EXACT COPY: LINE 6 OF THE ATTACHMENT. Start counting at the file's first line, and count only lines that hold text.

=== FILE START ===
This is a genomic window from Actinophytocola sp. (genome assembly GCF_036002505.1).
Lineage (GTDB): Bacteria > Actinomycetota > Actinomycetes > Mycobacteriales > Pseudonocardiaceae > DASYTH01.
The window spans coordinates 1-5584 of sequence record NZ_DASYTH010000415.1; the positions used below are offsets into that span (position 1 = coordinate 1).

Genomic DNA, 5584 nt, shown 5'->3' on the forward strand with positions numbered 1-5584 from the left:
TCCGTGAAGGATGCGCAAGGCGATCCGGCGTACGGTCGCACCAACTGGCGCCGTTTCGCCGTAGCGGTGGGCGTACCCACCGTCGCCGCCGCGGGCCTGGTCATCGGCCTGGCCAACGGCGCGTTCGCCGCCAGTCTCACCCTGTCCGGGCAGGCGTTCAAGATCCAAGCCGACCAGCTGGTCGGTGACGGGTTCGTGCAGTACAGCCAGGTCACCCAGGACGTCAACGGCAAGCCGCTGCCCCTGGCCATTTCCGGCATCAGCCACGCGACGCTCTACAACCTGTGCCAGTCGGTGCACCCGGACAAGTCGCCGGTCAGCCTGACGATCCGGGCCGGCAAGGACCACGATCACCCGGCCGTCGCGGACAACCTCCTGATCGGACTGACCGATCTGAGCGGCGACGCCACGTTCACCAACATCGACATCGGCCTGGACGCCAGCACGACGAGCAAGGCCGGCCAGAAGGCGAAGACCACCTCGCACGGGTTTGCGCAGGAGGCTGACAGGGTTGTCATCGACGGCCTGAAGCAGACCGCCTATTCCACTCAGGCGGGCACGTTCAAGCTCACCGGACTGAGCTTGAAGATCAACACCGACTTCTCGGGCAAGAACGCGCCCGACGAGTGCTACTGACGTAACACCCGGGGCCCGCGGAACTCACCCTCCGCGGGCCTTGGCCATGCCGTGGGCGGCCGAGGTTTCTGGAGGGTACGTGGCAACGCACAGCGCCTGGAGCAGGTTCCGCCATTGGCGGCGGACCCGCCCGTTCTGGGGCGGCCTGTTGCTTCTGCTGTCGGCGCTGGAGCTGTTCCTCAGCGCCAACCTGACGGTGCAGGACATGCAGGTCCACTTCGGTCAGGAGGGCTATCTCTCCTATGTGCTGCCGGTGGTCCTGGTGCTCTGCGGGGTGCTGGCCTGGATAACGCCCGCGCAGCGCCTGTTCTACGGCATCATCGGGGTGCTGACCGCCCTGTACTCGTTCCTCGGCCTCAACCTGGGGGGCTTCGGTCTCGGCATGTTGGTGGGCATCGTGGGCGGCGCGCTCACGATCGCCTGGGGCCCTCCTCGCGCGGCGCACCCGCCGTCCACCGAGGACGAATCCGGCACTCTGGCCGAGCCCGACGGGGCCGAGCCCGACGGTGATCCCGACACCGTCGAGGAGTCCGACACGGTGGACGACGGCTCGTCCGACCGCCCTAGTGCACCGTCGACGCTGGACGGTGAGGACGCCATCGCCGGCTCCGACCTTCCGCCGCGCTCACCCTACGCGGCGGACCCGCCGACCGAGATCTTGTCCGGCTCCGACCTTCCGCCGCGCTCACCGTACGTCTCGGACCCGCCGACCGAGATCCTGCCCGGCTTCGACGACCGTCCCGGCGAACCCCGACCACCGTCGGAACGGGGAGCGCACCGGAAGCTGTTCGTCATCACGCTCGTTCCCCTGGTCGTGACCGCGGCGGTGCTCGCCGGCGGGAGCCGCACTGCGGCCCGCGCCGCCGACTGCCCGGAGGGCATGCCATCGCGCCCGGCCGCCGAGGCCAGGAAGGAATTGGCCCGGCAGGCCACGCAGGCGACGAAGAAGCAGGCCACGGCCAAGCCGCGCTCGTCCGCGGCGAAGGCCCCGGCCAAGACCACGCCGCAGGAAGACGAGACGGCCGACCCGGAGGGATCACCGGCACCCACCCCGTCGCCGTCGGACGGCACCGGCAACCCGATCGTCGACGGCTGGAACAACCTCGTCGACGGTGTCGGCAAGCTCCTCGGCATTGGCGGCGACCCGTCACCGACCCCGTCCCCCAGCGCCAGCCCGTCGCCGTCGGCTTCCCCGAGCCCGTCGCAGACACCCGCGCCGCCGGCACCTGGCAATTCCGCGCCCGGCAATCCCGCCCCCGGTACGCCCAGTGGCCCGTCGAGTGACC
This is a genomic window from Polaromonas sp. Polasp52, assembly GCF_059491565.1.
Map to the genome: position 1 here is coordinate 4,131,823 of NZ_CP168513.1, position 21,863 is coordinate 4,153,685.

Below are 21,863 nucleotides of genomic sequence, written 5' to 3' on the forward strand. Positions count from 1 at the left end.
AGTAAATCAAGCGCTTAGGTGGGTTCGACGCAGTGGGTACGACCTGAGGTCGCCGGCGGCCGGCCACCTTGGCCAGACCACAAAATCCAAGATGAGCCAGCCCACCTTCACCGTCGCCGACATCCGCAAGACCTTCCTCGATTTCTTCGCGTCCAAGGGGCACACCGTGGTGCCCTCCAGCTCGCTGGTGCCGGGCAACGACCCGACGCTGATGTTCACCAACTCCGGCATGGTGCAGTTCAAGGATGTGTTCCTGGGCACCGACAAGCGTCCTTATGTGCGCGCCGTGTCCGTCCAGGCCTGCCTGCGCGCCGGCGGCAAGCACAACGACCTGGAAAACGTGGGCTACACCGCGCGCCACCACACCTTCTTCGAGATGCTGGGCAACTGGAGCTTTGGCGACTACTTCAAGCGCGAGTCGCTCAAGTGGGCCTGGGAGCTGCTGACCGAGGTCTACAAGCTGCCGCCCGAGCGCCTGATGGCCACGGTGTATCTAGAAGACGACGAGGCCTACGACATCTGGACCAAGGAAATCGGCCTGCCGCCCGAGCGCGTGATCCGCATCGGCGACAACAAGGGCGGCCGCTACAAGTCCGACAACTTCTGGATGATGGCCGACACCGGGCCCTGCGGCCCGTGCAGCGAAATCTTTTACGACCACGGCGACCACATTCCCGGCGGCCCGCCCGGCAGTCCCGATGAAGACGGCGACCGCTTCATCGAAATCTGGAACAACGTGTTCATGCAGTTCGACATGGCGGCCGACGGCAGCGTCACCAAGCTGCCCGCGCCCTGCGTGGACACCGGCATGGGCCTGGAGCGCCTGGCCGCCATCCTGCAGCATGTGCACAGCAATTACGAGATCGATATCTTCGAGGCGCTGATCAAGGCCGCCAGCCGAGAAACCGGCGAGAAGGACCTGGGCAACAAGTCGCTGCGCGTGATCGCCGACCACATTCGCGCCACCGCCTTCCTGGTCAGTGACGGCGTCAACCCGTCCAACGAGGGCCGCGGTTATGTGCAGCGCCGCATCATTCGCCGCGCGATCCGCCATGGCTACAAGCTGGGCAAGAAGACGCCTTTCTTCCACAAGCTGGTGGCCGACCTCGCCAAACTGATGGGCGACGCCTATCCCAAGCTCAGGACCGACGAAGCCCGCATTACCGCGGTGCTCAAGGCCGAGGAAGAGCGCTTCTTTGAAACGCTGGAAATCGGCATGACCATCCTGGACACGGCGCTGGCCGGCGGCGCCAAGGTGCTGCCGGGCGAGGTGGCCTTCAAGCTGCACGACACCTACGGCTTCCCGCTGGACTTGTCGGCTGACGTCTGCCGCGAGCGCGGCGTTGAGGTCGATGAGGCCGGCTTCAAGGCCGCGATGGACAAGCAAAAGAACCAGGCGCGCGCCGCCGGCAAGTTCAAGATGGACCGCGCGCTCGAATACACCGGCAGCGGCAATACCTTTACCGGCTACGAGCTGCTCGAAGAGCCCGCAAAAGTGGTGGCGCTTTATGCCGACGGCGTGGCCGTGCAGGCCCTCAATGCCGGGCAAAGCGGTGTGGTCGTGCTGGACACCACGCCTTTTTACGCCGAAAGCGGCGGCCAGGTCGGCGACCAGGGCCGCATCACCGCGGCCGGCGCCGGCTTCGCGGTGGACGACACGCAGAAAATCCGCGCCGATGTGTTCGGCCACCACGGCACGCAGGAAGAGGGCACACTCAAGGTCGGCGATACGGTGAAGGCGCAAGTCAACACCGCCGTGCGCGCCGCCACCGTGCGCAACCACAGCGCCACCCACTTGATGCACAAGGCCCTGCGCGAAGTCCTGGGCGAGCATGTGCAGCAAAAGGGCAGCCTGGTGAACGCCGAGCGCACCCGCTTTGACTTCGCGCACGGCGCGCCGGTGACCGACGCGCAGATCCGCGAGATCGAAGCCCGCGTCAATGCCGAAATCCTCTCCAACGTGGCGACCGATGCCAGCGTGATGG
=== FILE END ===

This is a genomic window from Polaromonas sp. Polasp52, assembly GCF_059491565.1.